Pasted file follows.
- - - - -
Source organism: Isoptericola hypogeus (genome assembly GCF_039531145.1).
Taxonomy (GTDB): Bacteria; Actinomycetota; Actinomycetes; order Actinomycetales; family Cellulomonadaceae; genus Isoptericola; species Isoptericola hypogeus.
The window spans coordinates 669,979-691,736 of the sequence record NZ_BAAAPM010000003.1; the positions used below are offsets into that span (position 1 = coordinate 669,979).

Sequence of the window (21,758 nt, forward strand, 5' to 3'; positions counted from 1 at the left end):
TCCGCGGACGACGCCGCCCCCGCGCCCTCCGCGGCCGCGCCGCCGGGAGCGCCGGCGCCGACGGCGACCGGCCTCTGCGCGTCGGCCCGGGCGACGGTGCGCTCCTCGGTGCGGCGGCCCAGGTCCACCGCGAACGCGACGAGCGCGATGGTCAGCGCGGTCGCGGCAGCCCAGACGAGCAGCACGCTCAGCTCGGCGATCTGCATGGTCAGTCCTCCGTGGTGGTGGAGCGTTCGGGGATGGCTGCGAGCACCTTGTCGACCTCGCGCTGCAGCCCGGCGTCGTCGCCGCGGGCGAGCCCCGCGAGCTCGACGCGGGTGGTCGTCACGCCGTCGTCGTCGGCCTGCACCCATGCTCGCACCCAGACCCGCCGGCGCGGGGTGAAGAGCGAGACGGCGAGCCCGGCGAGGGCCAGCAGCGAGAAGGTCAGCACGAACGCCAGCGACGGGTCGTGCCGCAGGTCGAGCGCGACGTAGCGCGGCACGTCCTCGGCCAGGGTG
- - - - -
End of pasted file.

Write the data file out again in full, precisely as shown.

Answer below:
Source organism: Isoptericola hypogeus (genome assembly GCF_039531145.1).
Taxonomy (GTDB): Bacteria; Actinomycetota; Actinomycetes; order Actinomycetales; family Cellulomonadaceae; genus Isoptericola; species Isoptericola hypogeus.
The window spans coordinates 669,979-691,736 of the sequence record NZ_BAAAPM010000003.1; the positions used below are offsets into that span (position 1 = coordinate 669,979).

Sequence of the window (21,758 nt, forward strand, 5' to 3'; positions counted from 1 at the left end):
TCCGCGGACGACGCCGCCCCCGCGCCCTCCGCGGCCGCGCCGCCGGGAGCGCCGGCGCCGACGGCGACCGGCCTCTGCGCGTCGGCCCGGGCGACGGTGCGCTCCTCGGTGCGGCGGCCCAGGTCCACCGCGAACGCGACGAGCGCGATGGTCAGCGCGGTCGCGGCAGCCCAGACGAGCAGCACGCTCAGCTCGGCGATCTGCATGGTCAGTCCTCCGTGGTGGTGGAGCGTTCGGGGATGGCTGCGAGCACCTTGTCGACCTCGCGCTGCAGCCCGGCGTCGTCGCCGCGGGCGAGCCCCGCGAGCTCGACGCGGGTGGTCGTCACGCCGTCGTCGTCGGCCTGCACCCATGCTCGCACCCAGACCCGCCGGCGCGGGGTGAAGAGCGAGACGGCGAGCCCGGCGAGGGCCAGCAGCGAGAAGGTCAGCACGAACGCCAGCGACGGGTCGTGCCGCAGGTCGAGCGCGACGTAGCGCGGCACGTCCTCGGCCAGGGTG